Home chefs: Grab your aprons.
The Windermere Branch Library will be hosting a live cooking demonstration with the event, Cooking with Indian Spices: One Pot Dish. The event will take place at 6 p.m., Thursday, Sept. 13. To register, visit OCLS.info. Shahnaz Nensey, of Swaasta LLC., will be demonstrate how to create an easy, wholesome and healthy dish using Indian spices.
“We’re going to talk about the spices and how each of them affects your body,” Nensey said. “It’s going to be pretty educational … then people get to taste (the food).
Nensey is a health and holistic-wellness coach who stresses the importance of nutrition as it relates to overall wellness. She said her favorite spices to cook with are tumeric and cumin. She also likes cooking with cardamom, cinnamon, saffron and coriander. She added some of the spices she cooks with have healing properties.
“I think we’ll have a lot of our attention focused on tumeric, cumin and coriander this time,” Nensey said. She later added, “Primarily, when I’m talking about tumeric, I’m talking about its anti-inflammatory properties.” Nensey started teaching cooking classes to help educate her clients about how to eat well. “When it comes to the body, I talk to people about how nutrition is so important to their wellbeing,” Nensey said. “What I started to find (out) was people were getting stuck when it came to food. … So to kind of accommodate those clients, I started teaching cooking classes in very small numbers.”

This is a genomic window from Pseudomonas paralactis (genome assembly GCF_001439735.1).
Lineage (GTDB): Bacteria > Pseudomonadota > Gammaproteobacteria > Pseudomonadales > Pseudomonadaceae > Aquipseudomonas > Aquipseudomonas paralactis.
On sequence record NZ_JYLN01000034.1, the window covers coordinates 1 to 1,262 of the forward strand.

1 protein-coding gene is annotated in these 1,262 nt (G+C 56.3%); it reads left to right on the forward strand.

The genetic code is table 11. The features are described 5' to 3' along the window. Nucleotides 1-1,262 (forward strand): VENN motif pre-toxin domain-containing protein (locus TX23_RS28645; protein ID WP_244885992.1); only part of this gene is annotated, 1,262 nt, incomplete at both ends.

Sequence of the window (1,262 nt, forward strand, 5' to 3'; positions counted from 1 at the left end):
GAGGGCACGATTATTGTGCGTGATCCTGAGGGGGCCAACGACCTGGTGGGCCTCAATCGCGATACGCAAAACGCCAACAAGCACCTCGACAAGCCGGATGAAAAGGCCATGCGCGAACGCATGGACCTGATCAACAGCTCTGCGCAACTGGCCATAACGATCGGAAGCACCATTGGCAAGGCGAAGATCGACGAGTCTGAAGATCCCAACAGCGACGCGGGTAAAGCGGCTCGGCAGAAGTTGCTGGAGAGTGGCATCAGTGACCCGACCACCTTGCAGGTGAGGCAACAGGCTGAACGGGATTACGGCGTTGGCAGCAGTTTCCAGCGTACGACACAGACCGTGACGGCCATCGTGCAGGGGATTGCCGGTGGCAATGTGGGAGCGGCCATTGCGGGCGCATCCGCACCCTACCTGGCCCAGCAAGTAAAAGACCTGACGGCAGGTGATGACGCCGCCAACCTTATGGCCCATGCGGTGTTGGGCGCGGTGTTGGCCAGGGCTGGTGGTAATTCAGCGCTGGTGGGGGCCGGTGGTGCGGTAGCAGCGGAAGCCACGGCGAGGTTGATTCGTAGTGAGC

The cooking classes offered her clients a hands-on approach that demonstrates that eating well can be easy and fun, Nensey said. “I saw that people were really benefiting from a hands-on experience,” Nensey said. “I can hand them a recipe — that’s one thing. But when they’re there and they’re touching and feeling and smelling and seeing and tasting, it completely changes the experience and it takes away that intimidation — so to say. It isn’t all that hard. It makes it fun. … Making healthy food easy to cook and taste good, that’s where it started.”
Nensey said her personal life is what led her to discover the importance of nutrition and overall wellness. She said earlier in life, she struggled with anxiety and depression. She took prescription medication for treatment for a year, but the medication made her feel worse. From there, she began looking for solutions and looked to her family members in her home country of India.
“I look at my parents, I look at my uncle — they’re all in their 80s (or) 90s and they’re like rockets,” Nensey said. “My mom — she’s 82 — she gardens and she cooks and she cleans and she’s moving from sunrise to sundown. How can she do that?”
She said she noticed a large part of her family’s active lifestyle is attributed to their diet and how they incorporated spirituality and charity into their lifestyle. “It was the lifestyle,” Nensey said. “What drew me to that isjust seeing examples. I was seeing people around me … dragging their feet in their 20s and 30s exhausted and fatigued. And I’m seeing my family back home running around and doing all these things and having a full life.”